0–10 µM; 0–20 μM; 0–25 μM; 0–40 μM; 0–50 µM; 0–80 μM; 0–90 µM; 0–100 µM; 0–120 µM; 0–150 μM; 0–160 µM; 0–200 µM; 0–250 μM; 0–350 μM; 0–1000 μM; 10–80 μM; 15 µM; 20 μM; 50 μM; 0–1 µg/ml; 0–80 μg/ml; 5 mg/kg; 10 mg/kg; 12.5–50 mg/kg; 20 mg/kg; 50, 100 mg/kg; 50–200 mg/kg; 200 mg/kg; 0.01136 g/kg

Caffeine; Cetuximab; Doxorubicin; Erlotinib; d-limonene; Niraparib; Tamoxifen; Taxol; TRAIL

[139, 140, 144, 145, 147, 148, 149, 153, 171, 174, 835, 836, 837, 838, 839, 840, 841, 842, 843, 844, 845, 846, 847, 848, 849, 850, 851, 852, 853, 854, 855, 856, 857, 858, 859, 860, 861, 862, 863, 864, 865, 866, 867, 868, 869, 870]


Artemisia annua L.

Breast cancer; cervical cancer; colorectal cancer; gallbladder cancer; gastric cancer; glioma; hepatocellular carcinoma; Ishikawa endometrial cancer; lung cancer; neuroblastoma; oral carcinoma; pancreatic cancer

MCF-7, MDA-MB-231, HeLa, HCT-116, SW-480, SW-620, GBC-SD, NOZ, MGC-803, C6, HepG2, Hep3B, SMMC-7721, Ishikawa, A375, A549, ASTC-a-1, H1299, BE(2) -C, SHEP1, SK-N-AS, SK-N-DZ, SCC25, RIN

A549 xenograft mice; BE(2)-C xenograft mice; C6 xenograft mice; GBC-SD xenograft mice; HCT-116 xenograft mice; HepG2 xenograft mice; NOZ xenograft mice

Anti-metastasis; anti-proliferation; induces apoptosis, autophagy, cell cycle arrest; inhibits cell viability

Activates caspase-3, -8, -9, PARP; Decreases mitochondrial membrane potential, MMP activity; Down-regulates Bcl-2, CDK2, CDK4, cyclin D1, cyclin E2, Dvl2, ERK1/2, LRP6, MMP-2, NANOG, Oct-4, p38, p62, SOX2, vimentin, Wnt5α/β; Enhances cytochrome c release, ROS accumulation; Induces DNA damage; Inhibits Wnt/β-catenin signaling pathway; Up-regulates Axin2, Bax, E-cadherin, β-catenin, NKD2, p16, TIMP-2

0–75 μM; 0–160 μM; 0–200 μM; 0–250 μM; 0–400 μM; 0–500 μM; 0–1000 μM; 0–1200 μM; 10–320 μM; 40–160 μM; 0–40 μg/ml; 10 mg/kg; 50 mg/kg; 60 mg/kg; 100 mg/kg

3CA; Halofuginone; Holotransferrin; Resveratrol

[184, 186, 213, 871, 872, 873, 874, 875, 876, 877, 878, 879, 880, 881, 882, 883]

Ginsenoside Rg3

Panax notoginseng (Burk.) F. H. Chen, Panax ginseng, Cinnamomum cassia Presl.

Breast cancer; colorectal cancer; esophageal carcinoma; gallbladder cancer; gastric cancer; glioblastoma; glioma; hepatocellular carcinoma; leukemia; lung cancer; melanoma; multiple myeloma; ovarian cancer; pancreatic cancer; prostate cancer

BT549, MDA-MB-231, MDA-MB-453, CT-26, HCT-116, LoVo, SW-480, SW-620, EC109, KYSE170, TE1, GBC-SD, Mz-ChA-1, QBC939, SGC-7901, U87MG, U87, Hep1-6, HepG2, Lewis, Jurkat, A549, A549/DDP, H23, H1299, A375, C8161, SK-MEL-28, RPMI 8226, SKO-007, U266, A2780, 3AO, SKOV3, AcPC-1, BxPC-3, Panc-1, SW1990, PC-3

A375 xenograft mice; A549 xenograft mice; BxPC-3 xenograft mice; CT-26 xenograft mice; GBC-SD xenograft mice; HCT-116 xenograft mice; Hep1-6 xenograft mice; H23 xenograft mice; Lewis tumor-bearing mice; LoVo xenograft mice; MDA-MB-231 xenograft mice; MCF- 7 xenograft mice; SKOV3 xenograft mice; SW1990 xenograft mice; SW-620 xenograft mice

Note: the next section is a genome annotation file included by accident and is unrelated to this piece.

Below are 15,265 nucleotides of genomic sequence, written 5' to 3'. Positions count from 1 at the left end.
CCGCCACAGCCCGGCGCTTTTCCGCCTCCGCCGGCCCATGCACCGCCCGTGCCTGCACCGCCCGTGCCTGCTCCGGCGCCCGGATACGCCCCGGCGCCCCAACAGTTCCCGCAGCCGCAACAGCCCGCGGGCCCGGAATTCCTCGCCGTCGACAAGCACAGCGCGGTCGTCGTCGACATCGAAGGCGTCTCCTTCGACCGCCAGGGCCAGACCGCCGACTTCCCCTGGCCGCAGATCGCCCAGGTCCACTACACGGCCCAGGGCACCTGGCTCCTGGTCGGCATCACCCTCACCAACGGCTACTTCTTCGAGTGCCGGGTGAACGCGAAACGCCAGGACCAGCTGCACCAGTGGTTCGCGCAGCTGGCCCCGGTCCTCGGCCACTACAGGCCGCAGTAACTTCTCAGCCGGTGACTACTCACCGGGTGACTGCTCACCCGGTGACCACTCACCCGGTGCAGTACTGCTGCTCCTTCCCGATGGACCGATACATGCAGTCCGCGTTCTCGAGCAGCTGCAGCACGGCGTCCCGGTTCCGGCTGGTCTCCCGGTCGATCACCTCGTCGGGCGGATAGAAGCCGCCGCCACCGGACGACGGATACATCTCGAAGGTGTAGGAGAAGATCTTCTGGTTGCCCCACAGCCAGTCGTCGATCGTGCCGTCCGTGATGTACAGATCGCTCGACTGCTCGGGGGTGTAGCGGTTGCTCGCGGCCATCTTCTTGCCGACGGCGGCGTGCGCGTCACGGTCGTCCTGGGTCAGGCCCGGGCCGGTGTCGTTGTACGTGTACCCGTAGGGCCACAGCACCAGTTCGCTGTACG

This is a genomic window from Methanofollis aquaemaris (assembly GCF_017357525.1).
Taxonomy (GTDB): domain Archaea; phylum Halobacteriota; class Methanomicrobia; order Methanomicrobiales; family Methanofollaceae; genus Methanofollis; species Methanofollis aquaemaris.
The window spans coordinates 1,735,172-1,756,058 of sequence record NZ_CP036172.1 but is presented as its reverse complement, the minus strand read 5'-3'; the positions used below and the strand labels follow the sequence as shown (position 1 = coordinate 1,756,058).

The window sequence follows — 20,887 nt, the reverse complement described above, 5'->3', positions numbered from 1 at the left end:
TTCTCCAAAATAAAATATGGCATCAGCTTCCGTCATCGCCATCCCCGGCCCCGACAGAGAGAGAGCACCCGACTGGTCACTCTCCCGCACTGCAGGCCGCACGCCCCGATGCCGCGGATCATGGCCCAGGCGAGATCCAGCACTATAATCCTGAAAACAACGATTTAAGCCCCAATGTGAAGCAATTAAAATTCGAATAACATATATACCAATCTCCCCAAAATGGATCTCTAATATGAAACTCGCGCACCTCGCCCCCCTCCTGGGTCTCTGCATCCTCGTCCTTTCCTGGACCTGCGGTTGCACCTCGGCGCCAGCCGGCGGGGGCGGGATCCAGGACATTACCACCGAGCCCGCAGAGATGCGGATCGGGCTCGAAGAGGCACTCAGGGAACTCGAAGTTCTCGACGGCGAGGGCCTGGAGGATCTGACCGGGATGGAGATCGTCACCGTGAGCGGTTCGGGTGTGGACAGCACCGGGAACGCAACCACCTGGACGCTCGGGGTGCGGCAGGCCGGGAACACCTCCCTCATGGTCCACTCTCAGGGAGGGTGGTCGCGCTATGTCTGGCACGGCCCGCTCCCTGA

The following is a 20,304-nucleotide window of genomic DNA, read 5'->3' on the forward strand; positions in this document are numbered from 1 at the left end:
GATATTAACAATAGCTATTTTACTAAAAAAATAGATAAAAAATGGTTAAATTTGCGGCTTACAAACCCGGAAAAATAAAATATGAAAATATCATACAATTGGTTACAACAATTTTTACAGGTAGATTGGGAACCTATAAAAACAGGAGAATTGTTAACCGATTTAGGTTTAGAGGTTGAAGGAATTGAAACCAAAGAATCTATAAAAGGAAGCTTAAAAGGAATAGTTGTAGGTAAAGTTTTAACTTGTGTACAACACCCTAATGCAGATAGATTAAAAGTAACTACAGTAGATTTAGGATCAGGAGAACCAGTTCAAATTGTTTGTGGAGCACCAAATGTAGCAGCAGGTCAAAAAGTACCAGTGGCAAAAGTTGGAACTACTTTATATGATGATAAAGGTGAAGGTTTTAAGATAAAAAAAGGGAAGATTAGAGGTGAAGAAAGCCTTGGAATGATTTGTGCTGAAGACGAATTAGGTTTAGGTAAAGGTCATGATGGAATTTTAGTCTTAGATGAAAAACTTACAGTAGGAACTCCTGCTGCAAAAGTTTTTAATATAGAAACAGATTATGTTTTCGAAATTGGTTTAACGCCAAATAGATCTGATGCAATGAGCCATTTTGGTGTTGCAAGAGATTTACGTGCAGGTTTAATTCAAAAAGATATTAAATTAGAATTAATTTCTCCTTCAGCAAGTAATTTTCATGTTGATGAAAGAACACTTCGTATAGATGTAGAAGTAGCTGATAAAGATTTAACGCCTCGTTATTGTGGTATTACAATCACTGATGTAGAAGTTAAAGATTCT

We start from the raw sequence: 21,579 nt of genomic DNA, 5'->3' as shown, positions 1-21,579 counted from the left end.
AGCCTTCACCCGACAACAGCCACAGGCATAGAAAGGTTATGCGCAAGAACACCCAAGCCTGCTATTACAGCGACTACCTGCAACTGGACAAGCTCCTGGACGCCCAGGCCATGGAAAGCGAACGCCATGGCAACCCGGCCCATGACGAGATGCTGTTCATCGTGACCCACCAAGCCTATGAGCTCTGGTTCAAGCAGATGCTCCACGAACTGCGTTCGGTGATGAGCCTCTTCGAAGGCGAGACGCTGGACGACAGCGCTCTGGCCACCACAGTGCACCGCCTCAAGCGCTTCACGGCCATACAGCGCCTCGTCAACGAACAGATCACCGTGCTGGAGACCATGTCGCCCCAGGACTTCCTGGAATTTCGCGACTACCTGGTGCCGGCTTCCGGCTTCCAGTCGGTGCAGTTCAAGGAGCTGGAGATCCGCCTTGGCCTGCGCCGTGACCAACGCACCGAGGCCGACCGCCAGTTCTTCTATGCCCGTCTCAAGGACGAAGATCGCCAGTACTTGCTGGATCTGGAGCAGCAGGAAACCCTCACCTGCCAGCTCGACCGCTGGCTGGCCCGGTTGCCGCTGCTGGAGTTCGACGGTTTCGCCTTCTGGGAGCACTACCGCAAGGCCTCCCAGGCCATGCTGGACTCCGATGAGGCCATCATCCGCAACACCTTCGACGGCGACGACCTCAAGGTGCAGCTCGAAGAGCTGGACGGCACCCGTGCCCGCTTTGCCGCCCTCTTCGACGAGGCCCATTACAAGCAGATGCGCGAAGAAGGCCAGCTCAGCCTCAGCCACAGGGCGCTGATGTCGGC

Anti-angiogenesis; anti-proliferation; anti-metastasis; enhances radiosensitivity; increases cell survival; induces autophagy, cell cycle arrest; inhibits chemotaxis, epithelial–mesenchymal transition; pro-apoptosis

Activates caspase-3, -8, -9, 12, PARP; Decreases mitochondrial membrane potential; Down-regulates Akt, AQP1, B7-H1, B7-H3, Bcl-2, Bcl-xL, VE-cadherin, CDK2, COX-2, CXCR4, cyclin D1, cyclin E, DNMT3A, EGFR, EPHA2, ERK, FUT4, HDAC3, HIF-1α, HK2, IAP, JNK, LeY, MMP-2, MMP-9, mTOR, c-Myc, NF-κB, p38, p53, PCNA, PD-L1, PI3K, PKM2, Rb, STAT3, surviving, VEGF; Enhances cytochrome c release, ROS production; Inhibits the Warburg effect, Wnt/β-catenin pathway; Up-regulates Atg-5, Atg-7, Bax, CHOP, IRE1, microRNA-532-3p, p16, p21, p27, p53, PERK

0–10 μM; 0–30 μM; 0–35 μM; 0–60 μM; 0–80 μM; 0–100 μM; 0–150 μM; 0–160 μM; 0–200 μM; 0–400 μM; 0–600 μM; 25 μM; 0–600 ng/ml; 0–80 μg/ml; 0–100 μg/ml; 0–160 μg/ml; 0–200 μg/ml; 40, 80 μg/ml; 50 μg/ml; 80, 160 μg/ml; 80, 160 mg/ml; 3 mg/kg; 5 mg/kg; 5, 10, 20 mg/kg; 6 mg/kg; 7.5–30 mg/kg; 10 mg/kg; 20 mg/kg

Cisplatin; Cyclophosphamide; Erlotinib; 5-Fluorouracil; Oxaliplatin; Paclitaxel

[227, 232, 233, 234, 236, 237, 238, 239, 240, 241, 246, 252, 253, 254, 255, 260, 884, 885, 886, 887, 888, 889, 890, 891, 892, 893, 894, 895, 896, 897, 898, 899, 900]

Ursolic acid

Vaccinium macrocarpon Ait., Arctostaphylos uva-ursi (L.) Spreng, Rhododendron hymenanthes Makino, Eriobotrya japonica, Rosemarinus officinalis, Calluna vulgaris, Eugenia jambolana, Ocimum sanctum

Bladder cancer; breast cancer; cervical cancer; colorectal cancer; Ehrlick ascites carcinoma; leukemia; liver cancer; lung cancer; melanoma; ovarian cancer; prostate cancer; skin cancer

BIU-87, T24, MDA-MB-231, MCF-7, MCF-7/ADR, HeLa, HCT-8, HCT-116, HT-29, Caco-2, SW-480, SW-620, HCT-15, CO115, HL-60, HL-60/ADR, Jurkat, K562, K562/ADR, U937, HL-60/ADR, Hep3B, Huh7, HA22T, A549, H3255, Calu-6, M4Beu, SKOV3, DU-145, LNCaP, PC-3